SEATTLE — Winter weather pounded a swath of the U.S. West on Monday, closing schools, snarling traffic and turning coastal cities like Seattle that rarely get much snow unusually white as the Midwest warmed up from a dangerous blast of cold last week.
The Pacific Northwest's first major winter snowstorm comes as parts of California and Montana brace for the threat of mudslides and avalanches and the middle of the country grapples with the fallout from the polar vortex, which is linked to at least 30 deaths in several states.
The storm hit hardest in western Washington, closing numerous schools in Seattle and nearby cities, canceling flights and ferry service, and leading to car crashes but no major injuries.
Snow was heaviest just north and east of Seattle, with 8 to 10 inches (20 to 25 centimeters) in some towns. Temperatures were expected to be 15 degrees lower than normal this week, with lows in the teens, the National Weather Service said.
Some Oregon residents also woke up to several inches of snow in northern coastal communities.
The storm system lingering over the Northwest has sent waves of snow into the Northern Rocky Mountains, where it mixed with a blast of frigid arctic air and gusting winds to create hazardous driving conditions and dangerous wind chills 40 degrees below zero and lower.
The cold closed or delayed schools Monday. Much of western and northern Montana will likely see subzero temperatures until at least Wednesday, weather service meteorologist Cody Moldan said.
"We're kind of stuck in a cold pattern," Moldan said.
The weather was warmer near Yellowstone National Park, but the fresh snow that fell on the weak snowpack in the mountains near the park led to avalanche warnings.
Snow and rain throughout California threatened flash flooding where massive wildfires roared through communities last year and dangerous driving conditions in the latest of a series of storms over the past few days.
Forecasters predicted up to 3 inches (7.5 centimeters) of rain for some parts of Southern California. Officials warned of flash flooding in the Malibu area, where a wildfire destroyed homes and burned hillsides bare. Mud carried trees and rocks onto many roads, shutting them down.
Southeast of Los Angeles, where an August blaze scorched a huge area in the Cleveland National Forest, crews removed debris and deepened a creek bed to help prevent flooding. Residents were urged to prepare to evacuate if there's flash flooding.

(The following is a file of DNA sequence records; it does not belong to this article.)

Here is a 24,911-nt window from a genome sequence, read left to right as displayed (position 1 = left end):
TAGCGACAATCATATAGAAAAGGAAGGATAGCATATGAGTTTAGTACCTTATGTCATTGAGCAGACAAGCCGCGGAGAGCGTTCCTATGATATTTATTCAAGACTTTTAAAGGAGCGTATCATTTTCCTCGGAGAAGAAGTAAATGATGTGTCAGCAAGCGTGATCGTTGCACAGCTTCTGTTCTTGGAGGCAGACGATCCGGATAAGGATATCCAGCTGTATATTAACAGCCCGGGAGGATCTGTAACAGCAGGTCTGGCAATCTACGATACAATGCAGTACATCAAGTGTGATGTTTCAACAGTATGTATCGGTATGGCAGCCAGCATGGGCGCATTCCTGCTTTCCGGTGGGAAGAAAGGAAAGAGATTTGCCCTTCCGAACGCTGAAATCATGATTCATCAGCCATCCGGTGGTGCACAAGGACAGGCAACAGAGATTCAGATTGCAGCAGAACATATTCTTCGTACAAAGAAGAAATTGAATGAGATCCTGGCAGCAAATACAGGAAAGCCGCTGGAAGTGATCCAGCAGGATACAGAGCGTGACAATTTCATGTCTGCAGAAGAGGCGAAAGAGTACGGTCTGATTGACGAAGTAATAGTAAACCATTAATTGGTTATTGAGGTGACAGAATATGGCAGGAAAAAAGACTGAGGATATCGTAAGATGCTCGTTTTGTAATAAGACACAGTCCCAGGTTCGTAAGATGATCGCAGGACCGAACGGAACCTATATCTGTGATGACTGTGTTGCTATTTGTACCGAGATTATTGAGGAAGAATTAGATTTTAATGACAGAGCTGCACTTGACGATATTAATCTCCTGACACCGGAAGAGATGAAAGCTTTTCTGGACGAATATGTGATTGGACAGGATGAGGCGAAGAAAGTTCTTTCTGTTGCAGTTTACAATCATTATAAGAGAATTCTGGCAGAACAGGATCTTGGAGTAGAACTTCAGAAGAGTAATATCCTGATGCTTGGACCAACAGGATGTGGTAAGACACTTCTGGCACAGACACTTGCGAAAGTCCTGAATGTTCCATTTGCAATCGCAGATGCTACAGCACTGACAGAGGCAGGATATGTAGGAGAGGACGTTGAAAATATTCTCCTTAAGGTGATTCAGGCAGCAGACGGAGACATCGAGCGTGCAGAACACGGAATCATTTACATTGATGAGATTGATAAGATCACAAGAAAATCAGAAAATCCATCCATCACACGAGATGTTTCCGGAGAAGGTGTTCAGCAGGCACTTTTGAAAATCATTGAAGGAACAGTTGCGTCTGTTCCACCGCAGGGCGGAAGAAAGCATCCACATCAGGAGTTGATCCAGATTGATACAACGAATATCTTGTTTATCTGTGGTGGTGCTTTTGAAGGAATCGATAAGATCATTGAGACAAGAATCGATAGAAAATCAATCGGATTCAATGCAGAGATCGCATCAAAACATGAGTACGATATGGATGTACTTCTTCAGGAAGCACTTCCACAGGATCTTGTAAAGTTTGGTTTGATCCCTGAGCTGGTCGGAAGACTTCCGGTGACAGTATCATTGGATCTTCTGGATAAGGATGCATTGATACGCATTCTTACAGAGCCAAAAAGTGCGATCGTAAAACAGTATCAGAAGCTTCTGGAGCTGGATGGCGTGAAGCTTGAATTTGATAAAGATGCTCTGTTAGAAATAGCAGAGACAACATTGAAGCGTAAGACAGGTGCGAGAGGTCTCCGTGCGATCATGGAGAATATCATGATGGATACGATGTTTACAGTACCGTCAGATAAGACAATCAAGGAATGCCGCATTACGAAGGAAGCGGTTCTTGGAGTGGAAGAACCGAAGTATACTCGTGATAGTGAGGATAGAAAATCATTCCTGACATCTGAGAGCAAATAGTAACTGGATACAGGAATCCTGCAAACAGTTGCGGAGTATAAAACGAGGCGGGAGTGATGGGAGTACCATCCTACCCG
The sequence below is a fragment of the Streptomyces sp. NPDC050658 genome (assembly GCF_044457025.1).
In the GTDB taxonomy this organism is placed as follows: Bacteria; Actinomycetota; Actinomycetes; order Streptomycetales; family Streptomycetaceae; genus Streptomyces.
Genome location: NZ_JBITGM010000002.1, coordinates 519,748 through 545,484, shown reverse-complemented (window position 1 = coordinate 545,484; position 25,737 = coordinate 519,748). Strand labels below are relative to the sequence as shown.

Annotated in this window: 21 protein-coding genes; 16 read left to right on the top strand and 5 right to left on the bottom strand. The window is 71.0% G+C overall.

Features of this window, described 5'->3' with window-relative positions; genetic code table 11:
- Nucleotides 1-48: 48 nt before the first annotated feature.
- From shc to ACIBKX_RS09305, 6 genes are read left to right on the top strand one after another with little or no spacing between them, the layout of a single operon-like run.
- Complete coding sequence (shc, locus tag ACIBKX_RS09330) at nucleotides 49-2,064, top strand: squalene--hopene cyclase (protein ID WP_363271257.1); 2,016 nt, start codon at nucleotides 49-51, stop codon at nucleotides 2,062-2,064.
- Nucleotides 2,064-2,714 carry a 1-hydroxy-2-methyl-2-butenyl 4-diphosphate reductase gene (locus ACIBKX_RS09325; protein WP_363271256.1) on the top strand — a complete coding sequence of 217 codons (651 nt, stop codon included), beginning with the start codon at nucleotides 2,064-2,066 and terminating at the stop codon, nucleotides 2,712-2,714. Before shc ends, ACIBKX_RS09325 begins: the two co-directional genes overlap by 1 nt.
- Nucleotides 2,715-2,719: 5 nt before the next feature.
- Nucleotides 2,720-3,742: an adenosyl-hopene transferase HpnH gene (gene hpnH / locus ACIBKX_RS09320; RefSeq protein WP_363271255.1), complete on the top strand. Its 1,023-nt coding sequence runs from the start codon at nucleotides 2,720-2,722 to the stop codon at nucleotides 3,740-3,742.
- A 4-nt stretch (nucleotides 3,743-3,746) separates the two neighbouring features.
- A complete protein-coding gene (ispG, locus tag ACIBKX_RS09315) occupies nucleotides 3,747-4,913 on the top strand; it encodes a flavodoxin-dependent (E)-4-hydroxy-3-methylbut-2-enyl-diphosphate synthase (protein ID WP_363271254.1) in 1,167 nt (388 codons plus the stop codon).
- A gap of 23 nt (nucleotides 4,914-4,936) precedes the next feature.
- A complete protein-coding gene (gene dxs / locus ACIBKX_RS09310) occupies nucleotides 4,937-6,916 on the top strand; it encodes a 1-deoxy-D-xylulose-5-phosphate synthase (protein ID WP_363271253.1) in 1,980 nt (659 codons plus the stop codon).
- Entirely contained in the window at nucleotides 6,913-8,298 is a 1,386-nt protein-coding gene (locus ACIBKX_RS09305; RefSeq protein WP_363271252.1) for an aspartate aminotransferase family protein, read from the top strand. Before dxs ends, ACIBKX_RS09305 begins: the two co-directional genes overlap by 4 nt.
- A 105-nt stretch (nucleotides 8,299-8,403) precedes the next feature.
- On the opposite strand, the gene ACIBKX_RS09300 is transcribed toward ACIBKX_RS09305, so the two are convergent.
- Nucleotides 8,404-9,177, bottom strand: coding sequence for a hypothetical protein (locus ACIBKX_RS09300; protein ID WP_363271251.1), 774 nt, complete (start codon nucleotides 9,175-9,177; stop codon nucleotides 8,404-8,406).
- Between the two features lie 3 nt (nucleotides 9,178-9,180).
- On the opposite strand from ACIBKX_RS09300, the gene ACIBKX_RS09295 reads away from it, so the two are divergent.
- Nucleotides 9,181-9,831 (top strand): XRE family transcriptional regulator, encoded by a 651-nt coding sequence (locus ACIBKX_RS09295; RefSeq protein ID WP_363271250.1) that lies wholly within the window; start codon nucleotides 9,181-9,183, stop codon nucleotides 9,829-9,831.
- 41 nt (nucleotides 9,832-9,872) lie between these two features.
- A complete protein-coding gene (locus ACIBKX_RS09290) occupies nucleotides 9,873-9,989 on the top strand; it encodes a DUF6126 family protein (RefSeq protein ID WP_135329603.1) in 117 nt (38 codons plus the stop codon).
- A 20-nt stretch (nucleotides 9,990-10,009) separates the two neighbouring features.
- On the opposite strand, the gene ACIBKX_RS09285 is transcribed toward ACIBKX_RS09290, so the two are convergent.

The weather service issued a winter storm warning for the Los Angeles and Ventura County mountains through Wednesday, with more than a foot (30 centimeters) of snow expected at higher elevations.
A winter storm that swept across California and Nevada dumped as much as 8 feet (2.5 meters) of snow over the weekend, with much more expected.
In parts of California's Sierra Nevada, officials issued blizzard and avalanche warnings through Monday night, warning that cold conditions in the northern mountain range could become life-threatening as a series of intense storms and powerful winds brought whiteout conditions that closed some mountain roads.
Electric-powered commuter trains in the Chicago area were getting back to normal as temperatures moved into the 40s. The arctic cold played havoc with overhead powerlines and forced the shutdown of two major train lines.
But cold weather again moved into Michigan's Upper Peninsula, where an ice storm created hazardous travel conditions and led schools and businesses to close. Northern Michigan University in Marquette also canceled classes. Icy conditions were expected Tuesday night and Wednesday in the Lower Peninsula, including the Detroit area.
Heavy snow and gusty winds also made travel difficult in North Dakota.
In the Northwest, Seattle-Tacoma International Airport reported at least 3 inches of snow, 62 canceled flights and 124 delayed flights.
Snow began to fall Sunday night and caused numerous crashes. The Kitsap Fast Ferry canceled service Monday because of strong winds and rough seas, and the University of Washington in Seattle and UW Bothell shut down.